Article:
Give this a pass: much clearer pictures of what DNA does and the strong personalities who were involved in winkling out its...

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THEY CHANGED THE WORLD

CRICK & WATSON—THE DISCOVERY OF DNA

From the Campfire Heroes series

The story of the discovery of the structure of DNA, in graphic format.

Failing to take advantage of either the format or the historic search’s drama, this rendition presents a portentous account heavy on explication and melodramatic rhetoric and featuring a cast of grimacing or pinched-looking figures spouting wooden dialogue. Watson: “So if we combine our research with Rosalind’s data and…” Crick: “And Linus’s approach of building models. We might be able to figure this out.” Helfand diffuses the focus by paying nearly as much attention to the childhoods and early careers of Linus Pauling, Maurice Wilkins, and Rosalind Franklin as he does to Watson and Crick but downplays the rivalries that drove the race. Also, for all the technical detail he injects (“the phosphates would have to be on the outside”) and further explanations in the back, readers will be left in the dark about the role of genes, how DNA actually works, or even the significance of its double helix structure. A closing note about the contributions of Indian-born Nobelist Har Gobind Khorana adds a note of diversity to the all-white cast.

Give this a pass: much clearer pictures of what DNA does and the strong personalities who were involved in winkling out its secrets are available. (Graphic nonfiction. 11-13)

Pub Date: Aug. 16, 2016

ISBN: 978-93-81182-21-5

Page Count: 92

Publisher: Campfire

Review Posted Online: June 22, 2016

Kirkus Reviews Issue: July 1, 2016

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Generous swathes of inspiration, albeit over a foundation that seems shifty next to more-authoritative sources such as Ruth...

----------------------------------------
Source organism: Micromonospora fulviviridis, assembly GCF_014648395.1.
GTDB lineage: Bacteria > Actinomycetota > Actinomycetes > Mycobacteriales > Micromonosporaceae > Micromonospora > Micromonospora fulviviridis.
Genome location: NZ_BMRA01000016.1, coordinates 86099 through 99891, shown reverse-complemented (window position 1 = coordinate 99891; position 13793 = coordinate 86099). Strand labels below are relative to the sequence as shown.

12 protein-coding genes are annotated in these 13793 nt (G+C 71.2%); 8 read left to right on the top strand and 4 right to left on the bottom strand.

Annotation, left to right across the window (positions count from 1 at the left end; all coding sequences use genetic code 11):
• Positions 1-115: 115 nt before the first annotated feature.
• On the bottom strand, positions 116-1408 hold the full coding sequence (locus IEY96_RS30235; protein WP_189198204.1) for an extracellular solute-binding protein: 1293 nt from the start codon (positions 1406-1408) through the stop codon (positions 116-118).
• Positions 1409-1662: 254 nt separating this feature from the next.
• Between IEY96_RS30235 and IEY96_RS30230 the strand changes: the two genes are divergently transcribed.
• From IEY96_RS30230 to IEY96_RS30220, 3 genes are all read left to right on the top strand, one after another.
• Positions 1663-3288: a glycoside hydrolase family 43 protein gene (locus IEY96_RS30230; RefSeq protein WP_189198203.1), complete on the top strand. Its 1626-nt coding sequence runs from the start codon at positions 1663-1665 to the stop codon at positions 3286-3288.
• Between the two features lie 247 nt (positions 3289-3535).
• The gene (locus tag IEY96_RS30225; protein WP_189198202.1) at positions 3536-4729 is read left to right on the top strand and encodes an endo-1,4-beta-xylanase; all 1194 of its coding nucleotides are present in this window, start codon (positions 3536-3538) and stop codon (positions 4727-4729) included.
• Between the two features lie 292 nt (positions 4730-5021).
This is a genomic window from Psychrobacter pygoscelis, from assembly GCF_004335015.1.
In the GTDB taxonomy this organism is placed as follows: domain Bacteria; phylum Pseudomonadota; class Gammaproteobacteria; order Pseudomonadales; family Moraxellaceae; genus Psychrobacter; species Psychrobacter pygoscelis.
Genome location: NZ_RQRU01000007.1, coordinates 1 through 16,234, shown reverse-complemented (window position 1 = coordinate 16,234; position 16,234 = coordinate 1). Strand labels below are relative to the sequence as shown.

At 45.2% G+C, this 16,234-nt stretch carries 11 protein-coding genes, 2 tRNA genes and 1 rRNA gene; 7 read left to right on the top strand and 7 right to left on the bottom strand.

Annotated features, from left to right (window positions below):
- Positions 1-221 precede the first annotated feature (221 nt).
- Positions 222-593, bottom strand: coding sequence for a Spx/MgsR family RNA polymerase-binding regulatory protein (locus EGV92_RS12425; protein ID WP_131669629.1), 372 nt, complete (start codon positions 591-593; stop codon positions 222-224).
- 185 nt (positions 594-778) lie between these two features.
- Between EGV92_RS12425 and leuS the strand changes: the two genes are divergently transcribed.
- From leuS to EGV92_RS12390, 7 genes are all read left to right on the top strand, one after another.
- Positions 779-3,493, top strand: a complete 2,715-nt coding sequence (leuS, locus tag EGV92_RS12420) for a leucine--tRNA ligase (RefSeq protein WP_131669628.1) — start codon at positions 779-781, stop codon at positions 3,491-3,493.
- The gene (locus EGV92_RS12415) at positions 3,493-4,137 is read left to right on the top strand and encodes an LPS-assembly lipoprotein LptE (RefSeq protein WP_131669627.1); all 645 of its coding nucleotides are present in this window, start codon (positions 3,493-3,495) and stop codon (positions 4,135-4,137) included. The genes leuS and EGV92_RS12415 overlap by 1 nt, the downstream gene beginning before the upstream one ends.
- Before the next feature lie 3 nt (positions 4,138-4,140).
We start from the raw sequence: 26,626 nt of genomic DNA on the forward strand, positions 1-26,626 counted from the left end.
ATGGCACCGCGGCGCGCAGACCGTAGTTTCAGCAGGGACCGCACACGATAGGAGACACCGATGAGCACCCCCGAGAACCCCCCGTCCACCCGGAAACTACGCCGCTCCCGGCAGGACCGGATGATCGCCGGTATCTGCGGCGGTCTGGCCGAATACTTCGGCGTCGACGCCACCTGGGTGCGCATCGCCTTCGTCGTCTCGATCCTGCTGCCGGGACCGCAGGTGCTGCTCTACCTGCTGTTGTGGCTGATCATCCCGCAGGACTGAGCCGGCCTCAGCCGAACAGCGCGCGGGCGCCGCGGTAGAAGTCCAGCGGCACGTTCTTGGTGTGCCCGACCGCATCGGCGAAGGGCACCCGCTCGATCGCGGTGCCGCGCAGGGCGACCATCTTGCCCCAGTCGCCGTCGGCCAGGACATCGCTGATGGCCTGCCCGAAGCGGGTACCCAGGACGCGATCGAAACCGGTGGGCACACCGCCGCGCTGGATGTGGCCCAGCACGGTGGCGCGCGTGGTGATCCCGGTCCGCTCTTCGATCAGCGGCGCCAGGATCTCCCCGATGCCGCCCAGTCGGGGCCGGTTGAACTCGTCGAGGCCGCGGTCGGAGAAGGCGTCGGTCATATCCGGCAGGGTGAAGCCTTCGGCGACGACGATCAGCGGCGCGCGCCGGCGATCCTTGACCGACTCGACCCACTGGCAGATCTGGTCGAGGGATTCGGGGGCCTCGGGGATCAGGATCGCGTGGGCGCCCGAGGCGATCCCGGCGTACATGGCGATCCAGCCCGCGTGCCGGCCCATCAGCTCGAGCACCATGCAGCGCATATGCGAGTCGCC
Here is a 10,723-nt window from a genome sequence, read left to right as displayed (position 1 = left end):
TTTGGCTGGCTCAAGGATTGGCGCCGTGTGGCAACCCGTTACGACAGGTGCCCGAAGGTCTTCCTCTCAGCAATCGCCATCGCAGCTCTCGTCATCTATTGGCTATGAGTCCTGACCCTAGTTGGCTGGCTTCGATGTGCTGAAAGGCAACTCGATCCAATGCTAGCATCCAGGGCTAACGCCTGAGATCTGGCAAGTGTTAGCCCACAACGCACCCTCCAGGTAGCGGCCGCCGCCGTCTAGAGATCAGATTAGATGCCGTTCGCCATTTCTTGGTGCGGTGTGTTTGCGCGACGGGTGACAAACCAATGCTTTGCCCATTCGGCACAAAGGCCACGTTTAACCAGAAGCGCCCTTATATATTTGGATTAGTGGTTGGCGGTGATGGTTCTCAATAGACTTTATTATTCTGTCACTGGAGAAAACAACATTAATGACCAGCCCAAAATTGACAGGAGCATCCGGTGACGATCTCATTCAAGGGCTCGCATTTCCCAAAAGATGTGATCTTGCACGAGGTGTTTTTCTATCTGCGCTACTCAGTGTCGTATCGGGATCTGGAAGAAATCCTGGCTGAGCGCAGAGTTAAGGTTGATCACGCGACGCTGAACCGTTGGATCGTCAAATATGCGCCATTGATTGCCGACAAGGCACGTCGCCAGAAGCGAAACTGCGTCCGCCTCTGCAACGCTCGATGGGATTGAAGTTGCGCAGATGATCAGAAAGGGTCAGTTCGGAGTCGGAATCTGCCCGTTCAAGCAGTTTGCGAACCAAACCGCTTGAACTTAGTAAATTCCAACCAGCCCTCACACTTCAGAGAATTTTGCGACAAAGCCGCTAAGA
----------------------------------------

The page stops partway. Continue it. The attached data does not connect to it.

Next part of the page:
GIRLS CAN DO ANYTHING

FROM SPORTS TO INNOVATION, ART TO POLITICS, MEET OVER 200 WOMEN WHO GOT THERE FIRST

Heartfelt tributes to over 200 women, from Sappho to Hillary Clinton, who made—or are making—history.

Not everyone here, as the subtitle has it, “Got There First,” but all are notable for contributions to knowledge or culture, for feats of arms or athletics, and for breaking through gender barriers. Doyle arranges entries in chronological order within four broad categories, which results in a stimulating mix of bedfellows: early Somalian queen Arawelo, followed by Boudicca and then Chinese emperor Wu Zetian in “Politics and World-Building,” for example; and Mary Leakey, Hedy Lamarr, and Sylvia Zipser Schur (“Inventor of the Corn-Dog-On-A-Stick”) in “Science and Invention.” Her profiles often include frank references to suicide (Virginia Woolf) or drug addiction (Billie Holiday), but the author also indulges in questionable claims (“Insects are usually classified by the male of the species”). Furthermore, along with turning “feminist icon” into practically a mantra, she’s not beyond the occasional rhetorical tailspin: “Janis Joplin remains a bastion of blues and rock.” More problematically, she cites no sources beyond the articles from commercial magazines and sites stuffed into an indigestible bibliography. The illustrations are an unsystematic scramble of portraits, caricatures, and filler.

Generous swathes of inspiration, albeit over a foundation that seems shifty next to more-authoritative sources such as Ruth Ashby and Deborah Gore Ohrn’s Herstory (1995). (index) (Collective biography. 11-13)

Pub Date: Dec. 1, 2016

ISBN: 978-1-77085-770-4

Page Count: 320

Publisher: Firefly

Review Posted Online: Oct. 11, 2016

Kirkus Reviews Issue: Nov. 1, 2016

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